1. Why did you leave? For new challenges and opportunities? To further your career? Because you made a mistake?
  2. Why do you want to return? Better job than was previously available? Relocation? New role not working out? Because you miss them?!
  3. What did you do for the company previously that they would remember you favourably for?
  4. What can you bring to the company that you didn’t have before? Skills / experience / knowledge?
  5. How can you demonstrate commitment and loyalty to your former employer? Can you use examples of your previous performance?

If You Get The Job

Congratulations if you do get invited back. Just a couple of tips for when you start back in your old role, or in a new one. Remember that other people have moved on and the workplace may not be exactly the same as when you left. All that advice about making a good impression when starting a new role is still valid even in this situation. Treat your new appointment exactly as that – a new job, a fresh start etc.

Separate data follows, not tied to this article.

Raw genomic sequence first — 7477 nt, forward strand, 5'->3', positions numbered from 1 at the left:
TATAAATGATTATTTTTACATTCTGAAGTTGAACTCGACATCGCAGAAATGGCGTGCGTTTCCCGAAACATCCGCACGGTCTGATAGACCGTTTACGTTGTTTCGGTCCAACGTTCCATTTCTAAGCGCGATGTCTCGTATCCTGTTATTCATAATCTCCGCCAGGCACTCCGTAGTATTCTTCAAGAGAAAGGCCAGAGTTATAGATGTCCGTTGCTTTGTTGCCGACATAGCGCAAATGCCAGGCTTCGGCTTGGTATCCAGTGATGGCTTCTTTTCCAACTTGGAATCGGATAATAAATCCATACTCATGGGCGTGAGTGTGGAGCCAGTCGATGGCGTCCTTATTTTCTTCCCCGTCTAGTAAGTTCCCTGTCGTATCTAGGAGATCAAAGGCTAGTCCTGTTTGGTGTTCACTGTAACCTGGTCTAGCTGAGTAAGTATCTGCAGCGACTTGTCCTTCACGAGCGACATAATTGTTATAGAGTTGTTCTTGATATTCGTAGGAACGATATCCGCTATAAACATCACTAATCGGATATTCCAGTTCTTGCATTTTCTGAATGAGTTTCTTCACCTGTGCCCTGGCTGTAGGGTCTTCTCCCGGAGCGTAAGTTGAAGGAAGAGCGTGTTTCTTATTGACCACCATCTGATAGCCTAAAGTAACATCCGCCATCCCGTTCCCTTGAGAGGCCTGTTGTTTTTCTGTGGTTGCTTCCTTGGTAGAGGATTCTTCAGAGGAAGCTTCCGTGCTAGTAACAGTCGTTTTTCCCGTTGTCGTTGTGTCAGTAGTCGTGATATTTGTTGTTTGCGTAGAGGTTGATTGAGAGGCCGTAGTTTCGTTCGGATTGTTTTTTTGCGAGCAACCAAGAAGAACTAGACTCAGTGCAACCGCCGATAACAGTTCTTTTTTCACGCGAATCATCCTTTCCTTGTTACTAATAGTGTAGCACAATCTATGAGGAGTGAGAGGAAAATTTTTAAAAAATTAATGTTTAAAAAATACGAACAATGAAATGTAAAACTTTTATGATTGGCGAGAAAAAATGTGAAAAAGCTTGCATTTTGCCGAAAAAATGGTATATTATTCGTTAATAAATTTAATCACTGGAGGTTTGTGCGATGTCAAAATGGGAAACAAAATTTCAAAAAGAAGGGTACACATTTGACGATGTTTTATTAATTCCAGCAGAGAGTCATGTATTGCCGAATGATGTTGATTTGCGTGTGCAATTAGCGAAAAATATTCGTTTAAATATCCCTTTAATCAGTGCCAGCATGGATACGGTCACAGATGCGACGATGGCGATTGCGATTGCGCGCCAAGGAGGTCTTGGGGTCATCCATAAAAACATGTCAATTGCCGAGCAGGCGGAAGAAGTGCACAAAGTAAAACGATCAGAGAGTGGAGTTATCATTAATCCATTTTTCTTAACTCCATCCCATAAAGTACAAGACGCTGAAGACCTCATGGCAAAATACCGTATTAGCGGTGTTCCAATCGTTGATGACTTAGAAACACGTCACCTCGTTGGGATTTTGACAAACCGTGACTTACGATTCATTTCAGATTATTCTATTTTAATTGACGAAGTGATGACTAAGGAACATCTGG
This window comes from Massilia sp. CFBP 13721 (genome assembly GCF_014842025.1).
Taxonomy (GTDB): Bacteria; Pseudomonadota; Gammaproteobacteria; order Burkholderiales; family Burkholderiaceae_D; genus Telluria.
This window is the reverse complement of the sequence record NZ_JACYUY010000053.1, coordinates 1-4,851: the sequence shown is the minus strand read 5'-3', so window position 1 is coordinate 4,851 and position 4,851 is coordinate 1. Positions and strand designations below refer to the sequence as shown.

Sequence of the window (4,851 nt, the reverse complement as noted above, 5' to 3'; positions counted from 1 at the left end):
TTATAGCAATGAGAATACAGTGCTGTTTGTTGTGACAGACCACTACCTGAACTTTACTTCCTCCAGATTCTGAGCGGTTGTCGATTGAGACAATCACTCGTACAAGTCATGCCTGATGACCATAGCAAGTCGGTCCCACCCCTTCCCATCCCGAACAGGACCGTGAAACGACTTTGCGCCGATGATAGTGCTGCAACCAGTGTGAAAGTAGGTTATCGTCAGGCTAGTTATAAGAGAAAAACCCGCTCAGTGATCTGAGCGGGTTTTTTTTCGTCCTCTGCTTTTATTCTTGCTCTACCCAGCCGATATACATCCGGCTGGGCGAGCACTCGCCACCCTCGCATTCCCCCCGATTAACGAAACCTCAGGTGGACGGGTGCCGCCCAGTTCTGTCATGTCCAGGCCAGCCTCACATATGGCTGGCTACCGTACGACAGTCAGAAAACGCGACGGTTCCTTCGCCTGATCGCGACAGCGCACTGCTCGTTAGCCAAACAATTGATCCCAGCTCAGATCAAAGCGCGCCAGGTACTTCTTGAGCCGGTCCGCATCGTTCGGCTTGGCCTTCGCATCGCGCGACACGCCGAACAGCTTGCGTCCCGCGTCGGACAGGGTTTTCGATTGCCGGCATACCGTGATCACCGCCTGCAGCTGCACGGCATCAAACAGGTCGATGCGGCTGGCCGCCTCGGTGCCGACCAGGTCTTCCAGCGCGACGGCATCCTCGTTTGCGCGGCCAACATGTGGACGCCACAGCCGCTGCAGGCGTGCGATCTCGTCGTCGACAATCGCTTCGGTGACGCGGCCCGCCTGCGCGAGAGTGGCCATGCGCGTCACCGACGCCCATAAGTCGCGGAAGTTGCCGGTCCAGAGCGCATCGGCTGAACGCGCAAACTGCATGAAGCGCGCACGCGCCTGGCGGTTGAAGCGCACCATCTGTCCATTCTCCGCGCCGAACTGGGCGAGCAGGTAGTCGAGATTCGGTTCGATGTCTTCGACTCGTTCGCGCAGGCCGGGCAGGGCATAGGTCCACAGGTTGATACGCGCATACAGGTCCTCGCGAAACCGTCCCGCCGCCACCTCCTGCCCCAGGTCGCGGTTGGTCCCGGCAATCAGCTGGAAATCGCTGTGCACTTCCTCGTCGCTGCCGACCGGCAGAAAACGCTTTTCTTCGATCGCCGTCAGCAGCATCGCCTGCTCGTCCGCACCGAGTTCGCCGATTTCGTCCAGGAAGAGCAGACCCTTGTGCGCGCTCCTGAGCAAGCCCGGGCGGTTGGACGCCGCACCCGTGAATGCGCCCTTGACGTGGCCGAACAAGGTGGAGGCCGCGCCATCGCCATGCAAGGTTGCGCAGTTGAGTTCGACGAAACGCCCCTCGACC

Some people will be watching you closely to see whether you live up to expectations. They may feel that they have taken a bit of a risk having you back. You may have to work harder than any other new recruit to earn their trust, and to demonstrate that the right decision has been made.

Our experience at Energi People is that returning to a former company can offer great opportunities to the right candidate, and there are key advantages to employers too. This scenario is not uncommon in our industry and it is great to see how candidates can develop their career, and clients their businesses, in this way.

If you’re looking for a new role in construction engineering, perhaps with a former employer, get in touch to discuss your career plans or complete our 30 second registration process here.